the intention of using them abroad.” They also falsely identified him as being
on the witness list.
But Ankara could not stop Zarrab from delivering seven days
of sensational testimony. On day one, he appeared in court wearing a beige
prison jumpsuit; for the remainder, he was allowed to wear a blazer. He was a
natural in front of the jury, using diagrams to coolly explain how he
orchestrated the scheme. He looked like a business school professor teaching a
class on corruption.
Here’s what Zarrab testified: The scheme began in 2010,
when Iran began to feel the squeeze from U.S. sanctions for its nuclear drive.
Zarrab said that in around 2012 the Iranian government gave him explicit
directions to conduct these illegal transactions. Turkish officials were also on
the take, Zarrab said, with its economy minister allegedly taking $50
million in bribes to help facilitate the scheme. He said other Turkish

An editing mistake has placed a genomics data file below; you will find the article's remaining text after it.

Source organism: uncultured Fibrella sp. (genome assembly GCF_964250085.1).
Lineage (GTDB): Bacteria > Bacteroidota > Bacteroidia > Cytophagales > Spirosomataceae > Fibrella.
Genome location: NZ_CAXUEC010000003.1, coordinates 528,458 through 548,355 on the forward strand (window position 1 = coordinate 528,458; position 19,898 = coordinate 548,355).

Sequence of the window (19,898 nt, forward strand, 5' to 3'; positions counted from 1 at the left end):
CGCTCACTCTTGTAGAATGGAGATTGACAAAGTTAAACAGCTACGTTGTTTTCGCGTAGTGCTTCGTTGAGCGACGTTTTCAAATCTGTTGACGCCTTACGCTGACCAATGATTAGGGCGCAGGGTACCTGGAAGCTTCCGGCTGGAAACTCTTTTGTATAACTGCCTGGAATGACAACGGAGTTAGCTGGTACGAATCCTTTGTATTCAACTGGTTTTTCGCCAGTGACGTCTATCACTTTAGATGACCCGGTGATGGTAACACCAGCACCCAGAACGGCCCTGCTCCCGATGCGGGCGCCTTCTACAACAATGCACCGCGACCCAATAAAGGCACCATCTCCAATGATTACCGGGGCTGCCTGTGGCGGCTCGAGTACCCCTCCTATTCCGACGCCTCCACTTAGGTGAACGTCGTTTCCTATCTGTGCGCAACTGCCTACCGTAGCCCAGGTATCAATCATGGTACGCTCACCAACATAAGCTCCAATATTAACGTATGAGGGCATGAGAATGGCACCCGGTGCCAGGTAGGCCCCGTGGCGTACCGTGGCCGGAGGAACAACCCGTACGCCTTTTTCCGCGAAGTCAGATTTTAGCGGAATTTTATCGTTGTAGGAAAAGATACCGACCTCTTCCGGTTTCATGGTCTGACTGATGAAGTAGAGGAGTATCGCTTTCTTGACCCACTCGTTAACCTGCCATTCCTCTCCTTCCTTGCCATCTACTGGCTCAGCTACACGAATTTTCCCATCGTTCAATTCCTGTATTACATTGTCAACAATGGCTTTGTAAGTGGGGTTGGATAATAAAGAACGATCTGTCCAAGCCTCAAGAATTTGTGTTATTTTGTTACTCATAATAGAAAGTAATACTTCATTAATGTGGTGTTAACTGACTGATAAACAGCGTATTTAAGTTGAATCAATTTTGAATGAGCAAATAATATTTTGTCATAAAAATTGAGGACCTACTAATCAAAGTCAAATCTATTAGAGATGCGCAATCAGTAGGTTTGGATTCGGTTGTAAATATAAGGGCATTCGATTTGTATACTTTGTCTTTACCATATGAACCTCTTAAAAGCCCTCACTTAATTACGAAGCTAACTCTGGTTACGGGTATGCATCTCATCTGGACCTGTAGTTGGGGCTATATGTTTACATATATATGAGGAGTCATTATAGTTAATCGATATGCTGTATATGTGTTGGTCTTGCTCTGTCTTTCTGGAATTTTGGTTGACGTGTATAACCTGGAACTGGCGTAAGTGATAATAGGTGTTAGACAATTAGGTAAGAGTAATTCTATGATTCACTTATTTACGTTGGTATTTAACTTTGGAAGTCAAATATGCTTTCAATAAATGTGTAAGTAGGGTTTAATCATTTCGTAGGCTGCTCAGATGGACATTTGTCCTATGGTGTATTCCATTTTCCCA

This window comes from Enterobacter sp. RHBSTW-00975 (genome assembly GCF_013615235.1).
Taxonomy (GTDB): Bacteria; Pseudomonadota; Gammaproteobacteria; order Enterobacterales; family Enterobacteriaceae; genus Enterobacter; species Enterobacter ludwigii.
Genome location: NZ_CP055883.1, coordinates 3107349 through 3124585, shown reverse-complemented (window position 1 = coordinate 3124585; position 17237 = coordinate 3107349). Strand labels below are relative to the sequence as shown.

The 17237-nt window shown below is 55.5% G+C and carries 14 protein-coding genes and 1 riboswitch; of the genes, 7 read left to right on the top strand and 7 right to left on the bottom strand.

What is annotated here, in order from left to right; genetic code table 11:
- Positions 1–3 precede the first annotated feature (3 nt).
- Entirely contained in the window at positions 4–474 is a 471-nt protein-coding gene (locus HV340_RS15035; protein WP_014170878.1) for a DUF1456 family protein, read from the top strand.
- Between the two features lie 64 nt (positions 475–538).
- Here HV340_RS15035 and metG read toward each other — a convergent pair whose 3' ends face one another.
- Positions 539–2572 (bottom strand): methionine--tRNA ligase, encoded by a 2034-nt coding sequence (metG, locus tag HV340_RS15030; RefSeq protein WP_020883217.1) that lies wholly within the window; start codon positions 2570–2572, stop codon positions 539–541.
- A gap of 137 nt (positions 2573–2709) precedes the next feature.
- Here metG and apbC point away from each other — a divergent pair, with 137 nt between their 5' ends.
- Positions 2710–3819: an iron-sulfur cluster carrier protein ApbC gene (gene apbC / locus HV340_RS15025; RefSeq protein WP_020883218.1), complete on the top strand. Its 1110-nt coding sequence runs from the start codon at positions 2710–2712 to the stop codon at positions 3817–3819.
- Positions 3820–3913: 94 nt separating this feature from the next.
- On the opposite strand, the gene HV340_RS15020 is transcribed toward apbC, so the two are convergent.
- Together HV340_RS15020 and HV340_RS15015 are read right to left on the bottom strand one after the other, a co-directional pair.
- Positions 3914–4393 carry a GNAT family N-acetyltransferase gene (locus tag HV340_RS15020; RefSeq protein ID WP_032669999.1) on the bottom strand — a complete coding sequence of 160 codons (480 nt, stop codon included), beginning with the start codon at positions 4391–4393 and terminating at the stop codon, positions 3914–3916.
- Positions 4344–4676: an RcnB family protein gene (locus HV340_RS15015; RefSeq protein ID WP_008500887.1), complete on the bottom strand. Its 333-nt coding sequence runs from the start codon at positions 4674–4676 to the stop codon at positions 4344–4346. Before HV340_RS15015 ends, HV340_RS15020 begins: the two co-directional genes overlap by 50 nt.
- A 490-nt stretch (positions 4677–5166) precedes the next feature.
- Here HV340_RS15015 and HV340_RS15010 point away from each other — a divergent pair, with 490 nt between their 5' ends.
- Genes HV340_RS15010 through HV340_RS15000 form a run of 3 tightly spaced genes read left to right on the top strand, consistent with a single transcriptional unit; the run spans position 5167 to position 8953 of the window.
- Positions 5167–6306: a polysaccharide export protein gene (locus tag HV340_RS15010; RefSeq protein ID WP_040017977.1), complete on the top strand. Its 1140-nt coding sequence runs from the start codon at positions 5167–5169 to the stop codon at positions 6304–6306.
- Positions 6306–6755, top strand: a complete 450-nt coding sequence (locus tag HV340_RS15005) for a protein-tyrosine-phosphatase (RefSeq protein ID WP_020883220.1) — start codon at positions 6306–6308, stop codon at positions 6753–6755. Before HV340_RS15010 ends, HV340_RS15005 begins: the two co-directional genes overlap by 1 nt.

officials were on the take, too—many of whom were in Erdogan’s inner circle.
According to Zarrab, other Turkish banks may have been involved at the
government’s behest. All this might explain why the Turkish government, even
after the prosecutor’s report was leaked in 2014, killed all inquiry into the
Testimony from David Cohen and Adam Szubin, two former
Treasury Department undersecretaries would also reveal that Halkbank officials
repeatedly reassured them their gold-trader clients, including Zarrab, were in
compliance with U.S. sanctions against Iran. (Zarrab testified that he continued
his operations up until his arrest in March 2016, which meant that Halkbank
would have been lying to U.S. officials.)
In the end, the trial ran long. With the judge calling for
the prosecution to wrap things up quickly, I managed to avoid taking the stand.
Atilla testified in a last-ditch self-defense, and the jury began its
deliberations on December 20.
Yesterday, after spending 11 days away for Christmas and
New Years, the jury returned to deliberate again, and after only a few hours